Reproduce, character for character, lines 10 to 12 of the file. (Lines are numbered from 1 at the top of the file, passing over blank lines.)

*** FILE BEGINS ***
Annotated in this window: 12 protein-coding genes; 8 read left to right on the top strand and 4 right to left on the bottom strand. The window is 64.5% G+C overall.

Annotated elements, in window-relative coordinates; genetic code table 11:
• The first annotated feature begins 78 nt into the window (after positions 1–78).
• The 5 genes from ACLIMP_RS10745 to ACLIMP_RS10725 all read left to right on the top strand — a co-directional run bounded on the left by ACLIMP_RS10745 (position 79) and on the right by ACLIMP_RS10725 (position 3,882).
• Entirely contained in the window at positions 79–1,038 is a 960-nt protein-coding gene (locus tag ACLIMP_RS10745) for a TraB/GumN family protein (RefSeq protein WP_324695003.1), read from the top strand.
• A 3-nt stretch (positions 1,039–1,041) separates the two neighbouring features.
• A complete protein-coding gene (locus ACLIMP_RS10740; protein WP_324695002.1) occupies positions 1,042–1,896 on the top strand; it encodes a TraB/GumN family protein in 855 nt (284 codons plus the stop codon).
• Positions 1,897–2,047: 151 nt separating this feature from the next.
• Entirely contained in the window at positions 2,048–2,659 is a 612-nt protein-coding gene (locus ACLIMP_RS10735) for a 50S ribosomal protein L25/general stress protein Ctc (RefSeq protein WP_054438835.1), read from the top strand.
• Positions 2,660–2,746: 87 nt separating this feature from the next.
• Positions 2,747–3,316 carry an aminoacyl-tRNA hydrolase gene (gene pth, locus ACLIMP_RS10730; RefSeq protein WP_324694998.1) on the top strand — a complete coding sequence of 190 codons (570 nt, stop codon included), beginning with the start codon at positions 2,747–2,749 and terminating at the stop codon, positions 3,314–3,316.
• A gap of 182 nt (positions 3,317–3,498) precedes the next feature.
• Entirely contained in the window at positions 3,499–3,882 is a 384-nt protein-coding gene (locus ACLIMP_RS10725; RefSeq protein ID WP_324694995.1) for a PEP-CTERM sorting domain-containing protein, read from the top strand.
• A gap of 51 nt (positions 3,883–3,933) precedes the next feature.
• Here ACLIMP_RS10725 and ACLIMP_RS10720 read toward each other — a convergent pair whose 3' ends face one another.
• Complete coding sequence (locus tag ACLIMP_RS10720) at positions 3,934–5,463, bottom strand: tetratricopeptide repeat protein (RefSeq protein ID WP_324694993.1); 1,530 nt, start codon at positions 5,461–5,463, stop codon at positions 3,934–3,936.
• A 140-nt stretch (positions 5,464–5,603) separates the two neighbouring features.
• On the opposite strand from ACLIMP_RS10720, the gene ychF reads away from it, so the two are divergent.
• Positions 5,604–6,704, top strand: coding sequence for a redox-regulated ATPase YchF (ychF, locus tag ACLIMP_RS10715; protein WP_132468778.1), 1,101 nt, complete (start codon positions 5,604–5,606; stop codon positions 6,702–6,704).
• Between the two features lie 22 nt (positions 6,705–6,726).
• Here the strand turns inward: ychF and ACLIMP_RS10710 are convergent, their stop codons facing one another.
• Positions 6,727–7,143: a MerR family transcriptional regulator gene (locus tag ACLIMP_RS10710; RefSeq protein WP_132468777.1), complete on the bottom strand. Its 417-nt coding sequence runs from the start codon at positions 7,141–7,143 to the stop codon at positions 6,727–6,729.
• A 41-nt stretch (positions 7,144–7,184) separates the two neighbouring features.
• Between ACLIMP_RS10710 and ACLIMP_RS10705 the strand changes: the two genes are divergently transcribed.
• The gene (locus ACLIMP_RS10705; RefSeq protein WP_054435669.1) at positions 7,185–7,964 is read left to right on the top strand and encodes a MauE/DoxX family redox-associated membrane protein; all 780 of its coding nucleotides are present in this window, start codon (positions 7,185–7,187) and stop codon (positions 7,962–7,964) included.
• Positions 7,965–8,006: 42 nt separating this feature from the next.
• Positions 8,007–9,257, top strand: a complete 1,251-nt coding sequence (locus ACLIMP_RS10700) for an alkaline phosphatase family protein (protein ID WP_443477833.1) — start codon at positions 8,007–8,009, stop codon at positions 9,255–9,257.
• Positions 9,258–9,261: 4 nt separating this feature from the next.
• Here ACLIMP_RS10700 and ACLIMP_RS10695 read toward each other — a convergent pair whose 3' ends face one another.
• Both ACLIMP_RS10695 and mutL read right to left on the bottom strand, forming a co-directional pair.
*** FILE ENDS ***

• Positions 2,660–2,746: 87 nt separating this feature from the next.
• Positions 2,747–3,316 carry an aminoacyl-tRNA hydrolase gene (gene pth, locus ACLIMP_RS10730; RefSeq protein WP_324694998.1) on the top strand — a complete coding sequence of 190 codons (570 nt, stop codon included), beginning with the start codon at positions 2,747–2,749 and terminating at the stop codon, positions 3,314–3,316.
• A gap of 182 nt (positions 3,317–3,498) precedes the next feature.